I received the following press release from the NSF news mailing list yesterday. It is a good example of how basic research can be applied to real world problems:
TAKING CUES FROM MOTHER NATURE TO FOIL CYBER ATTACKS
ARLINGTON, Va.-Taking their cues from Mother Nature and biodiversity, computer scientists at Carnegie Mellon University and the University of New Mexico are collaborating on a National Science Foundation (NSF)-supported project to study “cyber diversity” for computer systems as a way to fend off malicious viruses, worms and other cyber attacks.
In nature, diseases are most devastating when an infection-causing organism encounters a “monoculture,” a vast swath of genetically similar individuals, each susceptible to the organism’s method of attack. In the same vein, computer viruses and worms exploit the same flaw on every computer running the same software.
“We are looking at computers the way a physician would look at genetically related patients, each susceptible to the same disorder,” said Mike Reiter, a professor of electrical and computer engineering and computer science at Carnegie Mellon and associate director of CyLab, a Carnegie Mellon initiative focused on advancing cybersecurity technology and education. “In a more diverse population, one member may fall victim to a pathogen or disorder, while another might not have the same vulnerability.”
To read this press release in its entirety, click here.
A recent survey in The Scientist “some 425 readers told [the magazine] about the influences that guided them to become scientists; they cited an average of three influential factors.” The results are published in the most recent issue of The Scientist, Volume 17, Issue 21, Nov. 3, 2003. (Free Registration is required to access the article on-line.) These influential factors are as follows:
Innate curiosity – 70%
Teacher at secondary school – 46%
Parents – 46%
Teacher at university of college – 45%
Book(s) that I read – 39%
TV or radio program(s) – 18%
Other family member – 12%
Other person – 9%
Other influence 9%
Teacher in early life – 8%
Recently, the 2003 winners of the Discovery Channel Young Scientist Challenge (DCYSC) were announced:
1st place – Joseph Stunzi, age 13, of Watkinsville, Georgia for his project entitled “The Effects of Cell Phones on Pacemaker Patients’ Hearts.”
2nd place – Elizabeth Monier, age 15, of Boerne, Texas for her project titled, “A Comparison of the Antimicrobial Capabilities of Raw Honey with Raw Honey Treated with Heat, Ethanol, or Ultraviolet Radiation.”
3rd place – Elena Ovaitt, age 14, of Weston, Missouri for her project titled, “Purification by Ozonation: The Effects of Ozonation on Ascorbic Acid and Bacteria Colonies in Unpasteurized Apple Cider.”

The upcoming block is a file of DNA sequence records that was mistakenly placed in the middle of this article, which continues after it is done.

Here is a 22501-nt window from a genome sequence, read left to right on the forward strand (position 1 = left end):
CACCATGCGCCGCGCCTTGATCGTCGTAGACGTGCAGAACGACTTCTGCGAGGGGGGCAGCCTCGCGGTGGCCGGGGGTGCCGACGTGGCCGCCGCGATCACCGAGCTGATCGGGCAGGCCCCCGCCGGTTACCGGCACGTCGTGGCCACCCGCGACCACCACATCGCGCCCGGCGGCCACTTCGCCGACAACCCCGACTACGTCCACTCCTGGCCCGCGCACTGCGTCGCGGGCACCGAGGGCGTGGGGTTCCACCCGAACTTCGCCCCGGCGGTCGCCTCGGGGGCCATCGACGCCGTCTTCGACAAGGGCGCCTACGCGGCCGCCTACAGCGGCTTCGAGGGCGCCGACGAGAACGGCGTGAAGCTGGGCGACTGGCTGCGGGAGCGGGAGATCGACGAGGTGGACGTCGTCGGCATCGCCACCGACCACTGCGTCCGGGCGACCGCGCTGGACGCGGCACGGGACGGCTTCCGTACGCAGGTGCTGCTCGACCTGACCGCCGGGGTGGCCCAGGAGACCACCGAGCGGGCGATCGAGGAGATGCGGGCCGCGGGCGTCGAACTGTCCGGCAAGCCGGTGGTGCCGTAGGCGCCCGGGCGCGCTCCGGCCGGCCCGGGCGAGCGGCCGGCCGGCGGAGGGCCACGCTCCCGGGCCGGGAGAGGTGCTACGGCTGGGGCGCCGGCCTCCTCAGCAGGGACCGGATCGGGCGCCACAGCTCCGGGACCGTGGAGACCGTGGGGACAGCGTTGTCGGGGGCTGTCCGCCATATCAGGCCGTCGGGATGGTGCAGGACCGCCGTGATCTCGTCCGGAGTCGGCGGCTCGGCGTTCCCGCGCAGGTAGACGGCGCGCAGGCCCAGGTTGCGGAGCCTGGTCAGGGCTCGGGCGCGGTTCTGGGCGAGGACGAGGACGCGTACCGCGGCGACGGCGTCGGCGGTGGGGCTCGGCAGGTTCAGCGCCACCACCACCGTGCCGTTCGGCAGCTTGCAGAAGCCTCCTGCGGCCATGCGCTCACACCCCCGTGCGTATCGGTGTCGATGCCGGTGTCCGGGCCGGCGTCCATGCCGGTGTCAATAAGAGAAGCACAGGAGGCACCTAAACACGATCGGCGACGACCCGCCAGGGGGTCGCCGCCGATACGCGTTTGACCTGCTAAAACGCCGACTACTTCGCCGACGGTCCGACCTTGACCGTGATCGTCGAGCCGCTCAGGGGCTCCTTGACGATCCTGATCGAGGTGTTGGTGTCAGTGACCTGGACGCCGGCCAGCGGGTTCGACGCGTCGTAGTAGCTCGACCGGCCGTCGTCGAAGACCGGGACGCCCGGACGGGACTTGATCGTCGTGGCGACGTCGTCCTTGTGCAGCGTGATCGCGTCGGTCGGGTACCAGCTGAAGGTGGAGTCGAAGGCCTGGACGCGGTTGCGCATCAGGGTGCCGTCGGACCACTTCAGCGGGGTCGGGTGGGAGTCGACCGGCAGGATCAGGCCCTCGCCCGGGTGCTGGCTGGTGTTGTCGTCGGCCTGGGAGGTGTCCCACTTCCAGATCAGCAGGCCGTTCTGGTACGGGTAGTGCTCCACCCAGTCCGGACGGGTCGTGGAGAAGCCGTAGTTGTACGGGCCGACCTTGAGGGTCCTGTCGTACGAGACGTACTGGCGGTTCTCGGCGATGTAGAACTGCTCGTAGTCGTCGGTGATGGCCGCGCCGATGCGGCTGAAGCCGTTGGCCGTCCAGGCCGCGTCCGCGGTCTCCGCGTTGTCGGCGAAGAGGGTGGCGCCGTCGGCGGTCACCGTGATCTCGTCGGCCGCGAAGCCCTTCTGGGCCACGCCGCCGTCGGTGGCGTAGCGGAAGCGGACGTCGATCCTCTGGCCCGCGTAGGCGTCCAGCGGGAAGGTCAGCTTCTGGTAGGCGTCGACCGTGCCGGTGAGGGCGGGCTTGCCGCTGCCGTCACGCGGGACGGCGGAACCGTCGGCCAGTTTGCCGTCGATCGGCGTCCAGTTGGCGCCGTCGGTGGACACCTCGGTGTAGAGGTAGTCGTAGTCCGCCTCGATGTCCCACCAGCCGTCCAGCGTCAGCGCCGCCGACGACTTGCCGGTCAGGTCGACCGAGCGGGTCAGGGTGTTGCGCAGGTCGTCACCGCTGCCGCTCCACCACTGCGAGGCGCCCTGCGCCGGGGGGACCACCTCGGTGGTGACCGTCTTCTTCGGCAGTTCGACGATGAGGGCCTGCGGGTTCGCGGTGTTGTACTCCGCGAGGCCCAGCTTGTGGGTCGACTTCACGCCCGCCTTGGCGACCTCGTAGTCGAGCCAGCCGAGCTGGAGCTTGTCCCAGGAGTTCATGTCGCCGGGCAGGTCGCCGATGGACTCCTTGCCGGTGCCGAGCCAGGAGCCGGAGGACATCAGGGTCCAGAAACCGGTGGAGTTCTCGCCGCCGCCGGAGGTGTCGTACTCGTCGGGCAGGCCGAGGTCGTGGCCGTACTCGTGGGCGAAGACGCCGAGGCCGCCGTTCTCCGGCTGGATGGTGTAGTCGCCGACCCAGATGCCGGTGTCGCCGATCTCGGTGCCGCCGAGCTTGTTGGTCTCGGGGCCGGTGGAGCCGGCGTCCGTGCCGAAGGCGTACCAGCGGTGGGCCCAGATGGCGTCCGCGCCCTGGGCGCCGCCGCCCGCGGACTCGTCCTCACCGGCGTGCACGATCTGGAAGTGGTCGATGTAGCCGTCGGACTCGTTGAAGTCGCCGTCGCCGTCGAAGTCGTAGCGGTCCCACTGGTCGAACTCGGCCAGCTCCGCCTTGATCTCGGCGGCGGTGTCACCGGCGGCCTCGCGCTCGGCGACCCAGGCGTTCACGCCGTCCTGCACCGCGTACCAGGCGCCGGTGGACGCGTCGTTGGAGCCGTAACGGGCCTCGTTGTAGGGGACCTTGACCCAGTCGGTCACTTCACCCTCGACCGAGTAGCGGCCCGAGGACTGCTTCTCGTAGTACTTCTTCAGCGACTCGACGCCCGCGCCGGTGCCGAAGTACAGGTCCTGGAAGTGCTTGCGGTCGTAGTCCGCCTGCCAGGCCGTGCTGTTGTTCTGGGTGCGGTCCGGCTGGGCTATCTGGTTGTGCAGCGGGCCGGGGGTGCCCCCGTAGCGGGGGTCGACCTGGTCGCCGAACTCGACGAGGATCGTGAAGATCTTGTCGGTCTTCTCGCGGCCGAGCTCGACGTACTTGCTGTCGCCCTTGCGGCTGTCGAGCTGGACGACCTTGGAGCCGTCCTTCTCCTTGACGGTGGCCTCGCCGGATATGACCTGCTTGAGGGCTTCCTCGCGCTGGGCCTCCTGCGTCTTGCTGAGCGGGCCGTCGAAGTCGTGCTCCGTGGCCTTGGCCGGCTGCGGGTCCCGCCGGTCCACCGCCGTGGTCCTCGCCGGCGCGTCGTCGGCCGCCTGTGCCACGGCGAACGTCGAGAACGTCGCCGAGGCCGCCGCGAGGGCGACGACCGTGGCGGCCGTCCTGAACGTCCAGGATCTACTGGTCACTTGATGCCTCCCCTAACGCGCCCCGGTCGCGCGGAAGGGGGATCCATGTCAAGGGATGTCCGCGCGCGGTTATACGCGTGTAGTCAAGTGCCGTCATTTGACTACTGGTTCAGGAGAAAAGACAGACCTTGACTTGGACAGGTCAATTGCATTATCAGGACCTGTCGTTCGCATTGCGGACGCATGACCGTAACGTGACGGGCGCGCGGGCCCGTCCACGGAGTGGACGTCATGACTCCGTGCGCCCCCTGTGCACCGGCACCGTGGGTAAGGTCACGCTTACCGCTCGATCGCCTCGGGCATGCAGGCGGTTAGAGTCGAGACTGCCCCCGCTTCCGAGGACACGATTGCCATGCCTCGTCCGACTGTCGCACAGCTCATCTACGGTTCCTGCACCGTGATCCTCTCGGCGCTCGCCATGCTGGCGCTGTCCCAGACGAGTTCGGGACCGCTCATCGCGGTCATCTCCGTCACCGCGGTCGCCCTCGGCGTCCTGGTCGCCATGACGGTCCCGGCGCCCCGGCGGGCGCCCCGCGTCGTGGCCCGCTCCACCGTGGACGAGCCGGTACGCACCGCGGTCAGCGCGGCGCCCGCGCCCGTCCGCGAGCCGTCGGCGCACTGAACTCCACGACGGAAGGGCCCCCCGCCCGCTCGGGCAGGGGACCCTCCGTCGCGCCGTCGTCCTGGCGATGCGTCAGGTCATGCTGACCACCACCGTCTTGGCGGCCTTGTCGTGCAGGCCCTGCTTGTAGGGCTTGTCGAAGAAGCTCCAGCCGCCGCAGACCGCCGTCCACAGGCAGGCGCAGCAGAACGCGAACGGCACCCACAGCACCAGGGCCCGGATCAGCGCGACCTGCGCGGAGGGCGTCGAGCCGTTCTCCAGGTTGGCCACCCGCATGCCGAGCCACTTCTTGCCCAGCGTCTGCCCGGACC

Find out more about the DCYSC:
The 2003 Winners
Projects and profiles of the forty 2003 finalists
Details of the competition
How to get yourself nominated
“Science Fair Central” has ideas for student projects as well as information for teachers.
Over the course of the next 5 days, the winners of the 2003 Nobel Prizes will be announced. Each year, the Nobel Foundation awards prizes in medicine/physiology, physics, chemistry, economics and literature, as well as the Nobel Peace Prize.
Vist the Nobel e-museum to learn about the “750 Prize Winners to date, the Nobel Organization, Alfred Nobel, and Nobel events, as well as educational material and games. Nobel e-Museum consists of more than 9,000 static documents, several databases and a number of multimedia productions with Nobel Prize connection.”
Their educational material, for most Nobel categories: medicine, chemistry, physics, literature, and peace (sorry, no economics-related games), includes demonstrations of scientific concepts and games related to Nobel-award winning ideas:
the structure of DNA
the Pavlovian response
and many more…
Note: most of the games are written for those 15 years and up.
Here are some web sites where you can find info on current events and hot topics in science research:
Science Daily News is an on-line magazine dedicated to bringing you “breaking news about the latest discoveries and hottest research projects in everything from astrophysics to zoology.” The sites is updated three times daily and has searchable archives.
The Gene Media Forum maintains a website full of information on the current hot topics in genome research (including related ethical and legal issues) for members of the media and the general public. They also have information posted specifically for teachers.
The Current Science & Technology Center at Museum of Science in Boston posts health related news bytes on their web site (updated monthly).
If you would recommend any other sites as sources of “science news”, please let me know.
If you haven’t seen it already, check out “The Why Files.” This website explores the math, science and technology behind stories found in today’s news headlines. They even have their stories classified according to science education standards. Check the website weekly for new articles, or sign up for their mailing list.